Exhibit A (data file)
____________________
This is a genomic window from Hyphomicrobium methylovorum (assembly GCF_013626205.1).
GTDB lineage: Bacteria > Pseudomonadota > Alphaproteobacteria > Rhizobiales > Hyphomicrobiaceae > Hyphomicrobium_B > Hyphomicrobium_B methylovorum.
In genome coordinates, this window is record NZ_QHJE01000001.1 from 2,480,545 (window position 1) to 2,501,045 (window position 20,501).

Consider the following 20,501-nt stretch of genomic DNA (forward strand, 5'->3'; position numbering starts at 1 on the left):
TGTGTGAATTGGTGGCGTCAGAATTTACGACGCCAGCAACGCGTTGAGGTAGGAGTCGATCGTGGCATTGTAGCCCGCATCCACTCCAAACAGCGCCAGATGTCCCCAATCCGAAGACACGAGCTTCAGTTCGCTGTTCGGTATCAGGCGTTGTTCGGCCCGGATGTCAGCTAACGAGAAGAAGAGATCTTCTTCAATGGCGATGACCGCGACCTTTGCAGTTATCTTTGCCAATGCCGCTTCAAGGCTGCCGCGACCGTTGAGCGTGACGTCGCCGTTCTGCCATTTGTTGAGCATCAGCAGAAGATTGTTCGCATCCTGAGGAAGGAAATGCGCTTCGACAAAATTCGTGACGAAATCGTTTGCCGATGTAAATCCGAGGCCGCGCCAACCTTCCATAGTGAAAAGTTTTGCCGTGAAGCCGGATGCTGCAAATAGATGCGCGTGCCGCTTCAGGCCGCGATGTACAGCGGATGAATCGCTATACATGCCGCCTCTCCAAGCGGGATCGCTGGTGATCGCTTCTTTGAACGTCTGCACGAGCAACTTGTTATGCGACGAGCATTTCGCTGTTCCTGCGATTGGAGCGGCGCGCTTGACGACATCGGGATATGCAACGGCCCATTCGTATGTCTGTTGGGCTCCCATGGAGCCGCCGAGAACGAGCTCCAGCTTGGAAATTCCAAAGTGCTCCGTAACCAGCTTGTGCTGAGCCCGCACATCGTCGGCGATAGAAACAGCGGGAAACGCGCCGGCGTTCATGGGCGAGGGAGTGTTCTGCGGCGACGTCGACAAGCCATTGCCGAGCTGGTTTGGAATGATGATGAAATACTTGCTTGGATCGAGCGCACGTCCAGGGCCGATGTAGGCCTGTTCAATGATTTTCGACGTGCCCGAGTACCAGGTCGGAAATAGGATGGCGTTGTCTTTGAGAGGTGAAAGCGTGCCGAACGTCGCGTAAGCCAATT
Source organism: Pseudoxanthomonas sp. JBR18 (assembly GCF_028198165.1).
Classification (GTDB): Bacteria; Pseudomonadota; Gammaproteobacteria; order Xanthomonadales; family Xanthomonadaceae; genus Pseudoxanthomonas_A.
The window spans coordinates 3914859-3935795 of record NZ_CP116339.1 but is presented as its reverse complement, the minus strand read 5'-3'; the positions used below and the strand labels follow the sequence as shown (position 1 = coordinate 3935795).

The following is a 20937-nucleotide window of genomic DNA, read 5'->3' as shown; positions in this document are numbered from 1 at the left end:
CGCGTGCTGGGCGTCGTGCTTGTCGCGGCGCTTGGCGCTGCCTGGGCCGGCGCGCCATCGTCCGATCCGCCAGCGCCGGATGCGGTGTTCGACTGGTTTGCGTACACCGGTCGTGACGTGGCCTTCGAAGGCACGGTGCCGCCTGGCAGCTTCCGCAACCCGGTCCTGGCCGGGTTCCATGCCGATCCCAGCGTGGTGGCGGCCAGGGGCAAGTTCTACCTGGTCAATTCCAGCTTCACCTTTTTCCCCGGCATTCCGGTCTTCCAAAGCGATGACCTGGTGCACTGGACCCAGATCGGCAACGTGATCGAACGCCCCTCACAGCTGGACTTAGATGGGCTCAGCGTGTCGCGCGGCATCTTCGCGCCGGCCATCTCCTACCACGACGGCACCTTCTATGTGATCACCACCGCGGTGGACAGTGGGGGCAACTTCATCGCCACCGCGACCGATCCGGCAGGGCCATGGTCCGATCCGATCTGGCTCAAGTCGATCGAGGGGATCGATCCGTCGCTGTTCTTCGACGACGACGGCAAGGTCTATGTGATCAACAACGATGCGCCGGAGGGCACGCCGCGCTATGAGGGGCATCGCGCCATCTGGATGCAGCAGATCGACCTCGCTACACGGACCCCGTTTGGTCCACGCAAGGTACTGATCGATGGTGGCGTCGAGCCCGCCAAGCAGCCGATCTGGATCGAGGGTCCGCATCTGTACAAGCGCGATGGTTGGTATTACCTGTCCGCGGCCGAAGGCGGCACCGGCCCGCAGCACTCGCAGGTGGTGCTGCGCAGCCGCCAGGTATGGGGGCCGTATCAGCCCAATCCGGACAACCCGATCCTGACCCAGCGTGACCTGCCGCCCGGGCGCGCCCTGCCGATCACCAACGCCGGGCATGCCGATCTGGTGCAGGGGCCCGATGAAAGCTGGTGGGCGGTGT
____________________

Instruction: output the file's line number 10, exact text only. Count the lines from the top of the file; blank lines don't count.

CGCGTGCTGGGCGTCGTGCTTGTCGCGGCGCTTGGCGCTGCCTGGGCCGGCGCGCCATCGTCCGATCCGCCAGCGCCGGATGCGGTGTTCGACTGGTTTGCGTACACCGGTCGTGACGTGGCCTTCGAAGGCACGGTGCCGCCTGGCAGCTTCCGCAACCCGGTCCTGGCCGGGTTCCATGCCGATCCCAGCGTGGTGGCGGCCAGGGGCAAGTTCTACCTGGTCAATTCCAGCTTCACCTTTTTCCCCGGCATTCCGGTCTTCCAAAGCGATGACCTGGTGCACTGGACCCAGATCGGCAACGTGATCGAACGCCCCTCACAGCTGGACTTAGATGGGCTCAGCGTGTCGCGCGGCATCTTCGCGCCGGCCATCTCCTACCACGACGGCACCTTCTATGTGATCACCACCGCGGTGGACAGTGGGGGCAACTTCATCGCCACCGCGACCGATCCGGCAGGGCCATGGTCCGATCCGATCTGGCTCAAGTCGATCGAGGGGATCGATCCGTCGCTGTTCTTCGACGACGACGGCAAGGTCTATGTGATCAACAACGATGCGCCGGAGGGCACGCCGCGCTATGAGGGGCATCGCGCCATCTGGATGCAGCAGATCGACCTCGCTACACGGACCCCGTTTGGTCCACGCAAGGTACTGATCGATGGTGGCGTCGAGCCCGCCAAGCAGCCGATCTGGATCGAGGGTCCGCATCTGTACAAGCGCGATGGTTGGTATTACCTGTCCGCGGCCGAAGGCGGCACCGGCCCGCAGCACTCGCAGGTGGTGCTGCGCAGCCGCCAGGTATGGGGGCCGTATCAGCCCAATCCGGACAACCCGATCCTGACCCAGCGTGACCTGCCGCCCGGGCGCGCCCTGCCGATCACCAACGCCGGGCATGCCGATCTGGTGCAGGGGCCCGATGAAAGCTGGTGGGCGGTGT